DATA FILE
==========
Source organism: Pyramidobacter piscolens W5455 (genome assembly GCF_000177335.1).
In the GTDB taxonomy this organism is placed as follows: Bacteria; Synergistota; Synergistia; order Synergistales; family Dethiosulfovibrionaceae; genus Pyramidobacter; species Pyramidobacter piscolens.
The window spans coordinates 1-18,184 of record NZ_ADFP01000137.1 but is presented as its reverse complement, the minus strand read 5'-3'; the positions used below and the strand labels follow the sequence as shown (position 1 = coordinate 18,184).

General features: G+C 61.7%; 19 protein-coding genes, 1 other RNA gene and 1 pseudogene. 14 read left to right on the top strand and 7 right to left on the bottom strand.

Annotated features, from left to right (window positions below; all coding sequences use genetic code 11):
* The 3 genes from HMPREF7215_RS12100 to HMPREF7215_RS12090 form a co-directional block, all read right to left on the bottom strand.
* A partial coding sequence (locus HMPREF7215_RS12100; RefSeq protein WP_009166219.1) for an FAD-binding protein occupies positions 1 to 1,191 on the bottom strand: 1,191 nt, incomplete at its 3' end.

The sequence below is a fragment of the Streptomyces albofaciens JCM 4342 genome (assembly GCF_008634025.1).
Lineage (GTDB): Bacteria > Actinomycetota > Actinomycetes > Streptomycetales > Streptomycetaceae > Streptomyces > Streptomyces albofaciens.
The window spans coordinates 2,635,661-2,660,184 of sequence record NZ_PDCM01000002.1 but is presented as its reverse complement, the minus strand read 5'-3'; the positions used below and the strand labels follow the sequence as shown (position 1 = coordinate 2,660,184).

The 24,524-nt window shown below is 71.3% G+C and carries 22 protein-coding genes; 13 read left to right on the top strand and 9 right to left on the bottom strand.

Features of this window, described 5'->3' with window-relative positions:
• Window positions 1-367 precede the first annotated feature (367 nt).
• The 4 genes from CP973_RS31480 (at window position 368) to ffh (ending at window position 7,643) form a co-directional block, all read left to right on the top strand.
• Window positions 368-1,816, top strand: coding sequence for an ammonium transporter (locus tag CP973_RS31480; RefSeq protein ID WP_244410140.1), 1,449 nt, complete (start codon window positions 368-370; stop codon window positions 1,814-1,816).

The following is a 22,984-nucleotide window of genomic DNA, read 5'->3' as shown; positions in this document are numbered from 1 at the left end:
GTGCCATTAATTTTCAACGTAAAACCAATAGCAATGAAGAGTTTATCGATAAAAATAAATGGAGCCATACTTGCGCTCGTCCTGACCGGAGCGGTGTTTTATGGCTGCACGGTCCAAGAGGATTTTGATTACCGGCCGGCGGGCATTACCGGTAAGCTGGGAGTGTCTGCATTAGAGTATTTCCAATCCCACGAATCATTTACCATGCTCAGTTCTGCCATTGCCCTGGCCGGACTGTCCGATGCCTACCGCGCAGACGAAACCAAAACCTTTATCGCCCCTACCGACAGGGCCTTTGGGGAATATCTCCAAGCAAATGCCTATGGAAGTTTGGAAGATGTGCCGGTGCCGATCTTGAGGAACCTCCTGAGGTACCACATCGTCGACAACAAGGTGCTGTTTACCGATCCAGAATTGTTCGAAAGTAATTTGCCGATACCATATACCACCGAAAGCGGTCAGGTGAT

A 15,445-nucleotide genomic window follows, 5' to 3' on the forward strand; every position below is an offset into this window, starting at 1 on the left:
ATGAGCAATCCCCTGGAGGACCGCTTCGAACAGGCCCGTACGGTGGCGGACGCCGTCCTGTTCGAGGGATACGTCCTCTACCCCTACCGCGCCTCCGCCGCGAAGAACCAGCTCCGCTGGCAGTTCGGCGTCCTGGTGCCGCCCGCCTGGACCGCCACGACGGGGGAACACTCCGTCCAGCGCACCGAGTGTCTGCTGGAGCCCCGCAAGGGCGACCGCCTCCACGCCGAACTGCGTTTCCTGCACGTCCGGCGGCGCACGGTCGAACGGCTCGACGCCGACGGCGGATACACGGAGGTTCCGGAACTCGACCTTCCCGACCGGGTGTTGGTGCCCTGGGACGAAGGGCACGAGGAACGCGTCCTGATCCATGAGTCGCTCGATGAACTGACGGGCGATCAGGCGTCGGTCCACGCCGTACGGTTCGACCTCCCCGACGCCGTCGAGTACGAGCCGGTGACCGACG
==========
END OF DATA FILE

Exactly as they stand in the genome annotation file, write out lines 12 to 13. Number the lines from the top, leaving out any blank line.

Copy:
Features of this window, described 5'->3' with window-relative positions:
• Window positions 1-367 precede the first annotated feature (367 nt).